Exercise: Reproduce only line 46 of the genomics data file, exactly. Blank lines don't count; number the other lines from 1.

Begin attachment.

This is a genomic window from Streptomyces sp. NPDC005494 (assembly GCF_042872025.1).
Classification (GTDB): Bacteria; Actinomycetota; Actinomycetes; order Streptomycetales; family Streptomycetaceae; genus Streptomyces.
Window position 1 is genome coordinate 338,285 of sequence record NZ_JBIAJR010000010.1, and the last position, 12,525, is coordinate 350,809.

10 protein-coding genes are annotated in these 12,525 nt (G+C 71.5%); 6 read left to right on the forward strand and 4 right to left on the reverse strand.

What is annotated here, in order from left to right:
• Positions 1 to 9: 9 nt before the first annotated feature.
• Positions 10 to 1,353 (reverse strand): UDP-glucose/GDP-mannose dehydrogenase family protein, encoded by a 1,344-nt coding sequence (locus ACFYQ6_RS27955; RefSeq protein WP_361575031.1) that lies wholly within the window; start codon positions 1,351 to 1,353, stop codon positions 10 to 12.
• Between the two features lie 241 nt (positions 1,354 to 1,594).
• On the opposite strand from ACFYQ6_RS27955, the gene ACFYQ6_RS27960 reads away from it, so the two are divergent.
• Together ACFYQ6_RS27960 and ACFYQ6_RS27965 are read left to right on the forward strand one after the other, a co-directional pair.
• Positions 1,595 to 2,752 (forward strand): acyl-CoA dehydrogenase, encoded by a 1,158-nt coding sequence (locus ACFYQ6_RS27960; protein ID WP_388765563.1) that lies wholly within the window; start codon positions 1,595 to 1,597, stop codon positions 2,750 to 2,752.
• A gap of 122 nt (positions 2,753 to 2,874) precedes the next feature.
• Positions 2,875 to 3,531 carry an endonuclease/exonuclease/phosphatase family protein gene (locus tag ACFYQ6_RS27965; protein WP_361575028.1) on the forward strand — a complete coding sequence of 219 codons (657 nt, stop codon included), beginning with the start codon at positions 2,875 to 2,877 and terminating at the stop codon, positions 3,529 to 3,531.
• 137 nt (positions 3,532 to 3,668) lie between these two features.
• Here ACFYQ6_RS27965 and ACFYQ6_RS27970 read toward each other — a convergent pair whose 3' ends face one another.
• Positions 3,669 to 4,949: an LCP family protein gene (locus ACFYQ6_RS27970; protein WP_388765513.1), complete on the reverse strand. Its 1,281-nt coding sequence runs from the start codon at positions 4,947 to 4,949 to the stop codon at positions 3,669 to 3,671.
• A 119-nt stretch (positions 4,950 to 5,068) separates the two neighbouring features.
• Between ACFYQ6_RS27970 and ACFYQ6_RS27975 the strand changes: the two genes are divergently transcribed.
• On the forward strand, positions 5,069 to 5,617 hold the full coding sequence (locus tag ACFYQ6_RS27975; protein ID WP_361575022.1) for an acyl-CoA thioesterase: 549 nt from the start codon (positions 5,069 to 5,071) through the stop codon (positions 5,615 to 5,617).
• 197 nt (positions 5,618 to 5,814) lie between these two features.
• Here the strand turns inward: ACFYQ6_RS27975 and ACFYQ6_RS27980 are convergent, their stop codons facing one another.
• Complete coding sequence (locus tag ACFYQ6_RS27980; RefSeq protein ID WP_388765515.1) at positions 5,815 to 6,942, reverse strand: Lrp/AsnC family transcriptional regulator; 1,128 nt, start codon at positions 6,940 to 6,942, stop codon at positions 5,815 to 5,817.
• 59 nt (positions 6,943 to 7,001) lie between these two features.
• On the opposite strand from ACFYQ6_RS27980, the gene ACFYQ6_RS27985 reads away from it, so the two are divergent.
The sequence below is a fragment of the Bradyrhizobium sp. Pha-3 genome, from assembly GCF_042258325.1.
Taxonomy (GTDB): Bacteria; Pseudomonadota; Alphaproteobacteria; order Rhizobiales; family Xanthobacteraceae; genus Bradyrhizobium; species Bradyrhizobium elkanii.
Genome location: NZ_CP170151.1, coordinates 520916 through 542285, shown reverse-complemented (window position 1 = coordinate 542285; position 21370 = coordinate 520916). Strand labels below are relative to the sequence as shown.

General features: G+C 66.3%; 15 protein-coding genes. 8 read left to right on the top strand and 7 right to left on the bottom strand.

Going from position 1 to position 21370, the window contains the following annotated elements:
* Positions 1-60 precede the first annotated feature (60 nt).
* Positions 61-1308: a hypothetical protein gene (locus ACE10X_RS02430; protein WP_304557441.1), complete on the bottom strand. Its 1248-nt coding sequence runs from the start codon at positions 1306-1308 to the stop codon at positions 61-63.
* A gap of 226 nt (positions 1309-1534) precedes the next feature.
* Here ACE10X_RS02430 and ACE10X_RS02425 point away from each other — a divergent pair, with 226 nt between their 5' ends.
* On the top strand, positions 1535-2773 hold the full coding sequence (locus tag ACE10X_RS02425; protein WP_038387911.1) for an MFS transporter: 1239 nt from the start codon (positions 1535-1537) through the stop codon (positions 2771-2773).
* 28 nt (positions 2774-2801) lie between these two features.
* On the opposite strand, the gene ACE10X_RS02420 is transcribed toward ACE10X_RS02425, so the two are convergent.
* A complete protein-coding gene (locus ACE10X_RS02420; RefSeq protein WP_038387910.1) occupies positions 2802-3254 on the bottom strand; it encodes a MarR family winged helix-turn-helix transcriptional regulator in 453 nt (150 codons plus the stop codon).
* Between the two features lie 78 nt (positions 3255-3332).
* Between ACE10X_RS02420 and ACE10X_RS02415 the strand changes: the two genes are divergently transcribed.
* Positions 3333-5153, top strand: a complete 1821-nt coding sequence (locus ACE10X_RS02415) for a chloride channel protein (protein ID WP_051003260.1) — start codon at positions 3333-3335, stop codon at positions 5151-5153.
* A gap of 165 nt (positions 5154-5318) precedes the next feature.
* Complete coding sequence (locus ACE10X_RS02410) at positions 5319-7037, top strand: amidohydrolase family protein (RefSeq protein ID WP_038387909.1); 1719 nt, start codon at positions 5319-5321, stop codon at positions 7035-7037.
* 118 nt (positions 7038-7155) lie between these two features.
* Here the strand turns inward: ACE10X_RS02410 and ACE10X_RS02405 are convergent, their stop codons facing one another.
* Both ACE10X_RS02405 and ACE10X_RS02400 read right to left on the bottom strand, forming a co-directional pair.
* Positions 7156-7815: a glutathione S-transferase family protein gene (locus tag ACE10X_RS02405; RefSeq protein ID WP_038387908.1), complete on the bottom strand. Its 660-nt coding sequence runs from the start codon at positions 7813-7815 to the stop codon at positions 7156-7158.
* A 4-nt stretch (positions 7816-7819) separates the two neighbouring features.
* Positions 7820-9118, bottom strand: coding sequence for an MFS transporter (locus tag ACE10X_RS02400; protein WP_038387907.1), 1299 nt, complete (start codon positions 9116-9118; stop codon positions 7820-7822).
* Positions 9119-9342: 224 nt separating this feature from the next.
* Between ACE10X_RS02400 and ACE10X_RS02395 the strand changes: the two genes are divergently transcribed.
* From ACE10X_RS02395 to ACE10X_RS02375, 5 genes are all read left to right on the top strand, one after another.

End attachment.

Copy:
* Positions 7156-7815: a glutathione S-transferase family protein gene (locus tag ACE10X_RS02405; RefSeq protein ID WP_038387908.1), complete on the bottom strand. Its 660-nt coding sequence runs from the start codon at positions 7813-7815 to the stop codon at positions 7156-7158.